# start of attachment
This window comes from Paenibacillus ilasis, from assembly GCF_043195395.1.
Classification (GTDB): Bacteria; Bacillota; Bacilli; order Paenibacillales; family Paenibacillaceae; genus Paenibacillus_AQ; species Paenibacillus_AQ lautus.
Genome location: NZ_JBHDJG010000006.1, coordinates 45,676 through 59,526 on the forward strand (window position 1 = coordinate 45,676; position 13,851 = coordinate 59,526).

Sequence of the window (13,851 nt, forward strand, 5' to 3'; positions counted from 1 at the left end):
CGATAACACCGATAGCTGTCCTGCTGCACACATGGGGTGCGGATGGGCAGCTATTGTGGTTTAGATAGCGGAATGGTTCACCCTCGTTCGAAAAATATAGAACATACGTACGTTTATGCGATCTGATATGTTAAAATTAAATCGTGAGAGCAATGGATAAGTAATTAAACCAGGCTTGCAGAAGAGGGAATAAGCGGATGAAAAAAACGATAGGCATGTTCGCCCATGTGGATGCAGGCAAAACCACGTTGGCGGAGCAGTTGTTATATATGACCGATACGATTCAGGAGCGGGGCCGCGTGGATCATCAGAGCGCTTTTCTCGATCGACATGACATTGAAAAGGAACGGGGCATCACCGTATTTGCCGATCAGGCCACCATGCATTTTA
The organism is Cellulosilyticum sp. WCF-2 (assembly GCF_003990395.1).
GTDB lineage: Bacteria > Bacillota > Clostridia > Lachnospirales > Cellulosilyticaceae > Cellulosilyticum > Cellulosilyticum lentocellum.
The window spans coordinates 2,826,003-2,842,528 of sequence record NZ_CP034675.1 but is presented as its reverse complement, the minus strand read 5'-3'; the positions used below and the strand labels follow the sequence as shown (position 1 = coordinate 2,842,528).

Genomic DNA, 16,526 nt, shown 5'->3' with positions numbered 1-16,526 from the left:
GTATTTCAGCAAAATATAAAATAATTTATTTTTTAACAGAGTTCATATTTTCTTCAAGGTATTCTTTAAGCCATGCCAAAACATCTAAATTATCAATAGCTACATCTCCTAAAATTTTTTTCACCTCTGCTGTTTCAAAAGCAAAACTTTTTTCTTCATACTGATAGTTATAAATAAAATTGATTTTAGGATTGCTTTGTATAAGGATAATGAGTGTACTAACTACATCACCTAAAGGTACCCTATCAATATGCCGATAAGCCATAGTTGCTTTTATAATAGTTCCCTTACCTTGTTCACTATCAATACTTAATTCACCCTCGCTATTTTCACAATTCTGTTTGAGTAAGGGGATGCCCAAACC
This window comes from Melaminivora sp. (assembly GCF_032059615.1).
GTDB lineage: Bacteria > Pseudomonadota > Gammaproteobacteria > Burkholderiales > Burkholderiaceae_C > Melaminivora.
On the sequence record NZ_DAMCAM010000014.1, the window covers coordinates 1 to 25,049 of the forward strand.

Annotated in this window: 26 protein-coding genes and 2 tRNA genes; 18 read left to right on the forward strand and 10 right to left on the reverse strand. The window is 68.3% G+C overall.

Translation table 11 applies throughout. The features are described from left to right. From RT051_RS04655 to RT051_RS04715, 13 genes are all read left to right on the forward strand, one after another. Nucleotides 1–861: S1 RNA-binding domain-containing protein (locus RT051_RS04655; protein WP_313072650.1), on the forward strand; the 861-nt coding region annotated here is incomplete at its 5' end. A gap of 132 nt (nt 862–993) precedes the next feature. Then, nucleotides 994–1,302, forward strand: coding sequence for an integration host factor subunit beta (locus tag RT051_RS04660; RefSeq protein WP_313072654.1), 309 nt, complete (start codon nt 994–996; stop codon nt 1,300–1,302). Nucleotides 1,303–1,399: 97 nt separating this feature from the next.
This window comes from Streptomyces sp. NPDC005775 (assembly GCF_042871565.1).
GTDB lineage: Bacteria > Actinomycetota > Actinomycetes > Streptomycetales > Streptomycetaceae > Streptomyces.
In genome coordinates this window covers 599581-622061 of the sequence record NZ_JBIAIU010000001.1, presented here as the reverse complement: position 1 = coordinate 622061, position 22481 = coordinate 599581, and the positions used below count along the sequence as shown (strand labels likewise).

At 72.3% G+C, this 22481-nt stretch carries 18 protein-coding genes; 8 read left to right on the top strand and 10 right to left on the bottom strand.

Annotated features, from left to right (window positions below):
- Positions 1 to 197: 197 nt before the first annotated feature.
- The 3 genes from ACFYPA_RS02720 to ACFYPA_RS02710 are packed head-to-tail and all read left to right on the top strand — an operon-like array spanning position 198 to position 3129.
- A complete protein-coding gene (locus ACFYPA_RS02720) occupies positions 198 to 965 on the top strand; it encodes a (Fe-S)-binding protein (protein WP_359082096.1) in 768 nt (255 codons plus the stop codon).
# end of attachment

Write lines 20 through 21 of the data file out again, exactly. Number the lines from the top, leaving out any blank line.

Annotated features, from left to right (window positions below):
- Positions 1 to 197: 197 nt before the first annotated feature.